When it comes to farming in Montenegro, Ljiljana K., like many other female farmers around the country, has heard all kinds of stereotypes.
“Women are responsible for milking cows – this is not a man’s job.”
“Women may not own land, but they work on the farm.”
“My wife is irreplaceable, only she knows how to process the milk.”
These are just a few of the common refrains that echo in the ears of Ljiljana, a smallholder dairy farmer from Danilovgrad, Montenegro who has been working in agriculture for more than twenty years. Much has changed in the agriculture sector over the two decades that Ljiljana farmed and as these changes take shape, a small - but growing - group of women involved in the agriculture sector are starting to use their collective voice to demand that the Government more adequately address the specific needs and constraints faced by female farmers throughout the country.
Agriculture is extremely important for rural livelihoods in Montenegro, with as much as 70% of the country’s rural population living off of the land. Agriculture land resources account for nearly 38% of the country, making rural development critical for Montenegro. Furthermore, as female farmers account for approximately 65% of the work force on family agricultural holdings and 13% of total land holders in the country, their importance to the development of agriculture sector in Montenegro cannot be overstated.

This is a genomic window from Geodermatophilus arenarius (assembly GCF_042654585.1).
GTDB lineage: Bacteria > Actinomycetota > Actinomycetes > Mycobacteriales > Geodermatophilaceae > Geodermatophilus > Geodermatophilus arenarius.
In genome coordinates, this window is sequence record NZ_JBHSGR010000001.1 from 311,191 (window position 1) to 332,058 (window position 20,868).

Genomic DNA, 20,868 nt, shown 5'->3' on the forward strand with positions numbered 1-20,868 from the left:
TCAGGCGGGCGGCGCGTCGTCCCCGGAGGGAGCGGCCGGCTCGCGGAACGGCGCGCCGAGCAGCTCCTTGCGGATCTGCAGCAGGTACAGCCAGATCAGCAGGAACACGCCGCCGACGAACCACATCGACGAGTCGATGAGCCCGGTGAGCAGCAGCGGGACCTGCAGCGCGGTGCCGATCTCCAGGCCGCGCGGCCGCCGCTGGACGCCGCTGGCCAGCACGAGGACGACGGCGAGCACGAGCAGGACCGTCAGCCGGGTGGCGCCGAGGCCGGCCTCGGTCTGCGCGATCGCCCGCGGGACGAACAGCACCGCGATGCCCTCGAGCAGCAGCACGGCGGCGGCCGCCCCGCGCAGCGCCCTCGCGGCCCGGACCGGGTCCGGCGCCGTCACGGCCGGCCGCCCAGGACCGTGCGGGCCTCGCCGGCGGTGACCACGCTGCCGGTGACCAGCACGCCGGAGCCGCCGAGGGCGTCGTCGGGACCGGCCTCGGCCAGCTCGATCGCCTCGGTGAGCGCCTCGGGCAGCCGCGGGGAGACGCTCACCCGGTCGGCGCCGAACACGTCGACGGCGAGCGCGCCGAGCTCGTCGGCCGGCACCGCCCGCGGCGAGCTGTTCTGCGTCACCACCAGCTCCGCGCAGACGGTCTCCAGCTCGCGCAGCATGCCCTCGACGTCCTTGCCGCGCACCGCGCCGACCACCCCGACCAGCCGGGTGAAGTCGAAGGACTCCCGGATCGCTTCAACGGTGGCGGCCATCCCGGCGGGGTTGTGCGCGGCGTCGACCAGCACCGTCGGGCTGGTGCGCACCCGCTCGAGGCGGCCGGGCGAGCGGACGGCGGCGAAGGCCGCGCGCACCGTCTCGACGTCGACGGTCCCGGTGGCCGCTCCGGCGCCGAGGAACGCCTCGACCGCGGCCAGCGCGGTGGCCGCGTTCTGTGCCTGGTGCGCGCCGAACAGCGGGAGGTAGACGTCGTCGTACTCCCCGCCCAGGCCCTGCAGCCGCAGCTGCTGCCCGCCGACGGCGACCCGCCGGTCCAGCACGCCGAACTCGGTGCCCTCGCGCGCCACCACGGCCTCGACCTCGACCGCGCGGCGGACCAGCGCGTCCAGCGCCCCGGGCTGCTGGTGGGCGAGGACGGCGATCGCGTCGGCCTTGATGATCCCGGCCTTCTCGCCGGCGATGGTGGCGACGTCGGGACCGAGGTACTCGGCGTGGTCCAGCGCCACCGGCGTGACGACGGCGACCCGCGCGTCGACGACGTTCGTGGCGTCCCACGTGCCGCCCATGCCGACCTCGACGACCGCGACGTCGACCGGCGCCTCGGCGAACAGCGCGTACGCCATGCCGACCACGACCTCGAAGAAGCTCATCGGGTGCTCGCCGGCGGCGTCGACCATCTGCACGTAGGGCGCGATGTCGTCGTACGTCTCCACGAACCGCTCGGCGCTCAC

In response to a need to boost rural livelihoods through the development of agriculture sector in the country, policy makers in Montenegro have developed a strategy for this sector which promotes improvements in sustainable resource management, food safety, adequate standards of living in rural areas, and competitiveness.
However, as Ljiljana and her colleagues know, any such improvements in the agricultural sector will ultimately be hampered until both women and men working in this sector given equal opportunity to to benefit from these improvements. Understanding this, Ljiljana began looking for ways to improve the situation for herself, as well as for other female farmers like her. Although successful overall in her own dairy business – producing about 750 milliliters of milk from 60 cows and calves each day – Ljiljana began looking for ways to expand her operation by first reaching out to her local extension service.